Notes and Editorial Reviews
Missa Paschalis. Mein Herz in hohen Freuden steht:
So ich sie dann.
Carmina: in re; in la.
Im Maien. Ach Elslein. Ich stuend. Wohl auf. Ave Maria. Was wird. So lang man macht. Fortuna ad voces musicales
David Skinner, dir; Andrew Lawrence-king (hp); Sidney Sussex College, Cambridge Ch; QuintEssential
OBSIDIAN 704 (66:51
Text and Translation)
Quis dabit oculis
The last review of a Mass by Ludwig Senfl (c. 1490–1543) was in 28:4, and the last one of this
was in 26:5. It is one of the few masses by Senfl that has been recorded more than once, following Noah Greenberg and Diego Fasolis as cited. (
Missa Nisi Dominus
has been recorded twice, but neither disc has come this way.) Fasolis gave us an unaccompanied alternative to the instrument-laden version by New York Pro Musica, which was typical of the 1960s, so it is interesting to hear David Skinner revert to the use of instruments in the latest version. Since the Greenberg version is long gone (it never appeared on CD), we can again compare both approaches in modern sound. If I prefer the
approach on principle, this is still an admirable interpretation of the music. In the notes this is the first time a point has been made of the contrast between the Kyrie-Gloria pair of movements and the Sanctus-Agnus Dei pair, the former based on
of the Easter Mass, the latter of the Advent-Lent Mass. Hence the two pairs of movements are placed separately in the program.
The only other sacred works heard here, both familiar from previous recordings, are Senfl’s expansion from four to six voices of the familiar
by Josquin des Prez and his arrangement of Costanzo Festa’s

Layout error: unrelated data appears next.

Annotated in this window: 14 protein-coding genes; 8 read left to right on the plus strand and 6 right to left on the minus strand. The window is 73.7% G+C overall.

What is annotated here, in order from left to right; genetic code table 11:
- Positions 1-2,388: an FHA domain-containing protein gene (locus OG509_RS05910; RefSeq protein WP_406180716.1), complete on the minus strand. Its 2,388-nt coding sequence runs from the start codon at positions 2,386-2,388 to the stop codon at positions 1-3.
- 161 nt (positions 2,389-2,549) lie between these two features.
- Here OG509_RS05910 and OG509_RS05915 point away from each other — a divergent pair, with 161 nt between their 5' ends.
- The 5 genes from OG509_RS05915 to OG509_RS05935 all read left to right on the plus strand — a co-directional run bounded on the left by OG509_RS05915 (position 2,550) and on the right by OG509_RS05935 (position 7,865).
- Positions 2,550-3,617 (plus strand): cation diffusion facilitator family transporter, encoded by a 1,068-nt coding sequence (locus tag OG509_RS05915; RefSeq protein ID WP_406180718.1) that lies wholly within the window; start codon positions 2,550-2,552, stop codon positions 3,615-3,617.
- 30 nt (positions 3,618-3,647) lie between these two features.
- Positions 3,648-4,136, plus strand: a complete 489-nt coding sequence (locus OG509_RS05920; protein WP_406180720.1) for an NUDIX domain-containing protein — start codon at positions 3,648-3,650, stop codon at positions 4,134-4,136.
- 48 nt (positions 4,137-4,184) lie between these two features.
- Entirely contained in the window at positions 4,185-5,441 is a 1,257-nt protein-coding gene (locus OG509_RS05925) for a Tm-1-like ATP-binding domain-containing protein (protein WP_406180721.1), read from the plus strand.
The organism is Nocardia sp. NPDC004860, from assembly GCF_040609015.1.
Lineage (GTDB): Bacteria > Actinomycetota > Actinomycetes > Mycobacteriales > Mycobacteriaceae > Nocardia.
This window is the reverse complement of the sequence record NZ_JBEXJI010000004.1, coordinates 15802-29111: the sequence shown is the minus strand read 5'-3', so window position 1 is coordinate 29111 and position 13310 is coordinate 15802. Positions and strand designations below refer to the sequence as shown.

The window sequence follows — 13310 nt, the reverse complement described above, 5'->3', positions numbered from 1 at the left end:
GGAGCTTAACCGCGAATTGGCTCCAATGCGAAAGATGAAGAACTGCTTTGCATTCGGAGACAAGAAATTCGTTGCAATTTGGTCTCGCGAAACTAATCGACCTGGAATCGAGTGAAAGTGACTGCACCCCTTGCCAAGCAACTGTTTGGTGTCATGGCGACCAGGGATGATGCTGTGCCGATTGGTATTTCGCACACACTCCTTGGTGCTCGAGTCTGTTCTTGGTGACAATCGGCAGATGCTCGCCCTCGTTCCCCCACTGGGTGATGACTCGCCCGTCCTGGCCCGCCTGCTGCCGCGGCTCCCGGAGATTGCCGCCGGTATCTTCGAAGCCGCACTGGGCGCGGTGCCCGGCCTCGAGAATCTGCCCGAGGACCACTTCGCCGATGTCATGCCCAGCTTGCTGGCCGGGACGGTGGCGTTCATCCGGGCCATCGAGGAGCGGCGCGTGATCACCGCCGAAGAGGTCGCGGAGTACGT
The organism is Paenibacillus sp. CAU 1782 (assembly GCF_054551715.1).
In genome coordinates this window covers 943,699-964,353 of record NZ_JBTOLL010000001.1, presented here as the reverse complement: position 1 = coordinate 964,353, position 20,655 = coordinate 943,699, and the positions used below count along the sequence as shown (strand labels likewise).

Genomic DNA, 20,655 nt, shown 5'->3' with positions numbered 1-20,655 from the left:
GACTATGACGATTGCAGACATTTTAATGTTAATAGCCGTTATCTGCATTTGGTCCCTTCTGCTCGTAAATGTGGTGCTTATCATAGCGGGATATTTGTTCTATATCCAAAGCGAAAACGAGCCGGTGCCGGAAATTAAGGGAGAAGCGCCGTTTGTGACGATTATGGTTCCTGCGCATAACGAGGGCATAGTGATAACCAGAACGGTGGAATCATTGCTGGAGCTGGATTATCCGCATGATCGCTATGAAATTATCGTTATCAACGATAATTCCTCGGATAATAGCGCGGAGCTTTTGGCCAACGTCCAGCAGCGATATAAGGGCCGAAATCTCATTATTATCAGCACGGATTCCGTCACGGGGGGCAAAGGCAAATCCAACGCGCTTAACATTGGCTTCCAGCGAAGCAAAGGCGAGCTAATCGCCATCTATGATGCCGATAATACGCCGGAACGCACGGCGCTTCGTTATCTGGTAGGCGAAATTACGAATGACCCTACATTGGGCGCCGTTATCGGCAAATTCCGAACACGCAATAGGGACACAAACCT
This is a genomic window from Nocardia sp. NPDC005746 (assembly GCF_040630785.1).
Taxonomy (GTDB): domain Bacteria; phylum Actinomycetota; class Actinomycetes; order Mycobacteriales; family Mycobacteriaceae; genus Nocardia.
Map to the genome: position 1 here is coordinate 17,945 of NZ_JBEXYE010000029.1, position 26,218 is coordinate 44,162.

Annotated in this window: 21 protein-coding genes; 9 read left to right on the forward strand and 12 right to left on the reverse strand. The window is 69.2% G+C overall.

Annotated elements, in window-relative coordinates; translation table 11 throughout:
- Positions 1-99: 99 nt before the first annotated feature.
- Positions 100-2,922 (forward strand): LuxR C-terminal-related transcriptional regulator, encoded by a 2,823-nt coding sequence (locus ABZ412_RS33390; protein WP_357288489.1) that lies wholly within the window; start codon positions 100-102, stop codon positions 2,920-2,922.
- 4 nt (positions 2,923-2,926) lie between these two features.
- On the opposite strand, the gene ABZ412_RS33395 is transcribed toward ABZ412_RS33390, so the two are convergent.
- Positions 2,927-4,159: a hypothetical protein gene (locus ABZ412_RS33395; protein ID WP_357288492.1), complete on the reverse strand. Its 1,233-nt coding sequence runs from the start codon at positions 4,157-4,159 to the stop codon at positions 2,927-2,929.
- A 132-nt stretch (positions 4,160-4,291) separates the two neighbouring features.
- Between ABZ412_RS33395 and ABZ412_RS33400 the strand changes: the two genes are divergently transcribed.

Quis dabit oculis
. The latter motet was written for the death of Anne of Britanny, but it says here that Senfl edited the text in 1519 to fit the death of Maximilian I, whom he had served since the age of 10. (In 10:4, the first occurrence of a Senfl review here, I observed that, though the piece is usually credited on disc to Senfl, it properly belongs to Festa and there is no proof that Senfl adapted the text to Maximilian, as the 1538 print edition claims.) Charles V dismissed the imperial cappella when he succeeded Maximilian, putting Senfl out of a job as maestro, so he spent the rest of his life at the court of Bavaria. Both motets are beautifully sung
The rest of the program consists of secular vocal and instrumental works. Most of them are familiar on recent discs from Manfred Cordes (23:4) and Fretwork (28:4), but it should be noted that Fretwork has Charles Daniels singing two of Skinner’s instrumental pieces. The unfamiliar pieces are “So ich sie dann,”
So lang man macht
. Of these, only the first was once available on LP. Hence, unlike most Senfl programs that focus on sacred or secular music, this is a balanced survey of all his forms, with enough first recordings to make it essential to Senfl devotees. The notes hint at some new insights that will appear in the forthcoming biography of Senfl by Kathleen Berg. As noted under Josquin des Prez, this new Obsidian series is elegantly recorded and packaged.
FANFARE: J. F. Weber